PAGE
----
by Hugh Hunter
“Twelfth Night” may not have the reputation of “As You Like It” or “Midsummer Night’s Dream,” but this great romantic comedy broke new ground. The production of the Shakespeare classic now running at The Drama Group in Germantown does it justice.
Director Wayne Snover gets three attractive young actors to star in the key roles. Shipwrecked Viola (Minou Pourshariati) disguises herself as the boy Cesario so she can serve Duke Orsino (Brian Weiser). She falls in love with him, but Orsino loves Olivia (Lauren Myers). Olivia then falls in love with the “boy,” Cesario.
Quite a mix-up, and the kind of dramatic events typical of romantic farce. Yet Shakespeare’s great play is altogether different from standard farce. It is revolutionary in spirit because mistaken identity in “Twelfth Night” is more than a plot device. It comes to represent characters who genuinely lack a fixed reality.
There is no central character in this comedy comparable to Rosalind in “As You Like It.” Viola may come the closest as she is both central to the action and equally misunderstood by both Olivia and Orsino. She also delivers a line that describes most of the characters in the play: “I am not what I am.”
The most forthright character is the clown Feste (Kevin Fennell). More than anyone, Feste understands who he is and presents himself openly. In his comical way he warns us not to look for moral certainties in the court life of Olivia and Orsino.
His opposite is Malvolio (Gregory Faber), a sourpuss steward in the service of Olivia. Malvolio’s moralistic prudishness so annoys Maria (Janet Wasser), Sir Toby (Kamili O. Feelings) and Sir Andrew (Bob McCormick) that they gaily conspire to trick him into thinking Olivia is in love with him. He winds up being sent to the madhouse.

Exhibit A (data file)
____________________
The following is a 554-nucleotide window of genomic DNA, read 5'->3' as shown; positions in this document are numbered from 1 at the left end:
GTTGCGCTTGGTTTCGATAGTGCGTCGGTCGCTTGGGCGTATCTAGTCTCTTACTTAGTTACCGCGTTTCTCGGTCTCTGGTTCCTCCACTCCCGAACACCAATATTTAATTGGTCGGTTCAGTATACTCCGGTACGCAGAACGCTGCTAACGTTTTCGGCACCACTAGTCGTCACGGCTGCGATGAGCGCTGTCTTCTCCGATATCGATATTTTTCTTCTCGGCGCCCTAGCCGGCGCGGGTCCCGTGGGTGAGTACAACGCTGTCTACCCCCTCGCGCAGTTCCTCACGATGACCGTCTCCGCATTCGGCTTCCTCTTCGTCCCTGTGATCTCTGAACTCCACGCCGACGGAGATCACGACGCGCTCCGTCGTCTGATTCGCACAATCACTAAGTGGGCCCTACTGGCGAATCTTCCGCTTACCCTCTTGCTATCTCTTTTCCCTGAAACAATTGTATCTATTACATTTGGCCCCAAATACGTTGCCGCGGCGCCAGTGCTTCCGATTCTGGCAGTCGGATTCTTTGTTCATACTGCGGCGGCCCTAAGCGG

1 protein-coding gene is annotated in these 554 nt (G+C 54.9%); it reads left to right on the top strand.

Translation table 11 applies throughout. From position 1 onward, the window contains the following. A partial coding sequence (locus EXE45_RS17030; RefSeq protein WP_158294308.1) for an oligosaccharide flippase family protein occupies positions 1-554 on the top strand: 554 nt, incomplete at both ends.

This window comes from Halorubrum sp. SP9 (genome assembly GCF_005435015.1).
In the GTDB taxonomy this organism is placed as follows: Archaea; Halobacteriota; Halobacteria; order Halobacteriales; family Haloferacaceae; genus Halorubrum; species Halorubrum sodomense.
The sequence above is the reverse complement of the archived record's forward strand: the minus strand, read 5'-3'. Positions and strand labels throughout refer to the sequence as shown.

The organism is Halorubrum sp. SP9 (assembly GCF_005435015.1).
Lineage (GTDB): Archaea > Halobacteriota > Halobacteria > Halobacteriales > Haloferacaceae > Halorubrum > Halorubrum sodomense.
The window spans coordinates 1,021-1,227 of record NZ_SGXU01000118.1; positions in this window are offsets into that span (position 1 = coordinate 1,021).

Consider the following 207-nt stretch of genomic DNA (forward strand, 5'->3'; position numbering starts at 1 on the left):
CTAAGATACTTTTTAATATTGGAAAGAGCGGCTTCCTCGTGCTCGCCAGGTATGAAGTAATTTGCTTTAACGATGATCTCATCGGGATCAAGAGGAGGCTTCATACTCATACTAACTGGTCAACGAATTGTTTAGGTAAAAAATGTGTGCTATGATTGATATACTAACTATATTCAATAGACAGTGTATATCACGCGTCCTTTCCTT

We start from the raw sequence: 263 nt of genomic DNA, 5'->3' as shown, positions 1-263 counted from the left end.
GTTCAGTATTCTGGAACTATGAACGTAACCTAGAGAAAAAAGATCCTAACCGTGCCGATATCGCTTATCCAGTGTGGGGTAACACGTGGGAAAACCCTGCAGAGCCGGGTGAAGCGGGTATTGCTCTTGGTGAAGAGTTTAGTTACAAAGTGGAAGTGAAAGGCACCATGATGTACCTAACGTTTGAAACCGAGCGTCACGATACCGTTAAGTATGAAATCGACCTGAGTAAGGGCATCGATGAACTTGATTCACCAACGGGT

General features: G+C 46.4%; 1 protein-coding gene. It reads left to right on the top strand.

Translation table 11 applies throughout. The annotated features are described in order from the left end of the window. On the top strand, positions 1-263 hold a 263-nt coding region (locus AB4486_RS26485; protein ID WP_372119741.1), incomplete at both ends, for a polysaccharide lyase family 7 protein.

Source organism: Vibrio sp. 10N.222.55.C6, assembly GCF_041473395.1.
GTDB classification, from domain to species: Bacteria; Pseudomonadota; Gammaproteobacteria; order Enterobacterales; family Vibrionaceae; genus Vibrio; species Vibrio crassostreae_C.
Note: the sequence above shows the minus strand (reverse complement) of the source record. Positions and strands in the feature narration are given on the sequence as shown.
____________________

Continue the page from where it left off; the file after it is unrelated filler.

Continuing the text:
Shakespeare calls his work “Twelfth Night” because it is the traditional Christmas time holiday of mayhem and misrule. In a spirit of playful anarchy, peasants and lords were encouraged to change places for a day. But the radical idea behind “Twelfth Night” is that matters of class and sex are genuinely malleable.
Though this sounds quite modern, you do not have to read anything into the play to see it. Underlings in Olivia’s court play loose with her. There is an evident homoerotic feeling in the relationship between Antonio (Jim Ewald) and Sebastian (Steve Wei). And both Olivia and Orsino seem equally attracted to Viola in either boy or girl form.
The Drama Group show is fast paced, running for just two hours. It underscores the whirligig revelry of a Twelfth Night and the play’s energetic madcap. At the same time I appreciated the graceful use of light and music between scenes that give you the chance to catch your breath (light and sound: Kim Pelle and Wayne Snover).
The Drama Group is located at the First United Methodist Church of Germantown, 6001 Germantown Ave. “Twelfth Night” will run through March 21. Tickets available at the door. More information at 215-438-7331 or www.thedramagroup.org.